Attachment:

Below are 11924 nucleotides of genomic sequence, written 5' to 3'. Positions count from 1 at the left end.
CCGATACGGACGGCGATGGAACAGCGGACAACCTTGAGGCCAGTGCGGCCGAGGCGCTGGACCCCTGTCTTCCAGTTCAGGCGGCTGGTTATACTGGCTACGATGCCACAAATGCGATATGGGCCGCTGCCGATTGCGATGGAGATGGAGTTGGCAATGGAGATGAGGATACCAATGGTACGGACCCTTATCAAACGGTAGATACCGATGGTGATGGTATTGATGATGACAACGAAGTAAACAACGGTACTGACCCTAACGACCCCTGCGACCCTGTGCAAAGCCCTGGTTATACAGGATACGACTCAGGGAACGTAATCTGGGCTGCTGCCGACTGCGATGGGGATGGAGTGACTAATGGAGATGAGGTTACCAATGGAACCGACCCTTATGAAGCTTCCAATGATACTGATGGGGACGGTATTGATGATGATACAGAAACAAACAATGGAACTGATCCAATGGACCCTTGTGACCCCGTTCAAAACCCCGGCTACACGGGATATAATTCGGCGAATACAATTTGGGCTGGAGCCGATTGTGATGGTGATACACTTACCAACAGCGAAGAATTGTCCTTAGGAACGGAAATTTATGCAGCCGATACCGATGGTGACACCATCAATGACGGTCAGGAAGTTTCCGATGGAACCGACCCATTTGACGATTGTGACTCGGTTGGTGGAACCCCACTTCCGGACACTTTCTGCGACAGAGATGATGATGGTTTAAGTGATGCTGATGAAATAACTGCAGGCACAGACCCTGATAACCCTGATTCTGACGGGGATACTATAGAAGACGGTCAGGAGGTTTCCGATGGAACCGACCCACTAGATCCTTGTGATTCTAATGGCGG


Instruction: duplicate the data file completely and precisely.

Below are 11924 nucleotides of genomic sequence, written 5' to 3'. Positions count from 1 at the left end.
CCGATACGGACGGCGATGGAACAGCGGACAACCTTGAGGCCAGTGCGGCCGAGGCGCTGGACCCCTGTCTTCCAGTTCAGGCGGCTGGTTATACTGGCTACGATGCCACAAATGCGATATGGGCCGCTGCCGATTGCGATGGAGATGGAGTTGGCAATGGAGATGAGGATACCAATGGTACGGACCCTTATCAAACGGTAGATACCGATGGTGATGGTATTGATGATGACAACGAAGTAAACAACGGTACTGACCCTAACGACCCCTGCGACCCTGTGCAAAGCCCTGGTTATACAGGATACGACTCAGGGAACGTAATCTGGGCTGCTGCCGACTGCGATGGGGATGGAGTGACTAATGGAGATGAGGTTACCAATGGAACCGACCCTTATGAAGCTTCCAATGATACTGATGGGGACGGTATTGATGATGATACAGAAACAAACAATGGAACTGATCCAATGGACCCTTGTGACCCCGTTCAAAACCCCGGCTACACGGGATATAATTCGGCGAATACAATTTGGGCTGGAGCCGATTGTGATGGTGATACACTTACCAACAGCGAAGAATTGTCCTTAGGAACGGAAATTTATGCAGCCGATACCGATGGTGACACCATCAATGACGGTCAGGAAGTTTCCGATGGAACCGACCCATTTGACGATTGTGACTCGGTTGGTGGAACCCCACTTCCGGACACTTTCTGCGACAGAGATGATGATGGTTTAAGTGATGCTGATGAAATAACTGCAGGCACAGACCCTGATAACCCTGATTCTGACGGGGATACTATAGAAGACGGTCAGGAGGTTTCCGATGGAACCGACCCACTAGATCCTTGTGATTCTAATGGCGG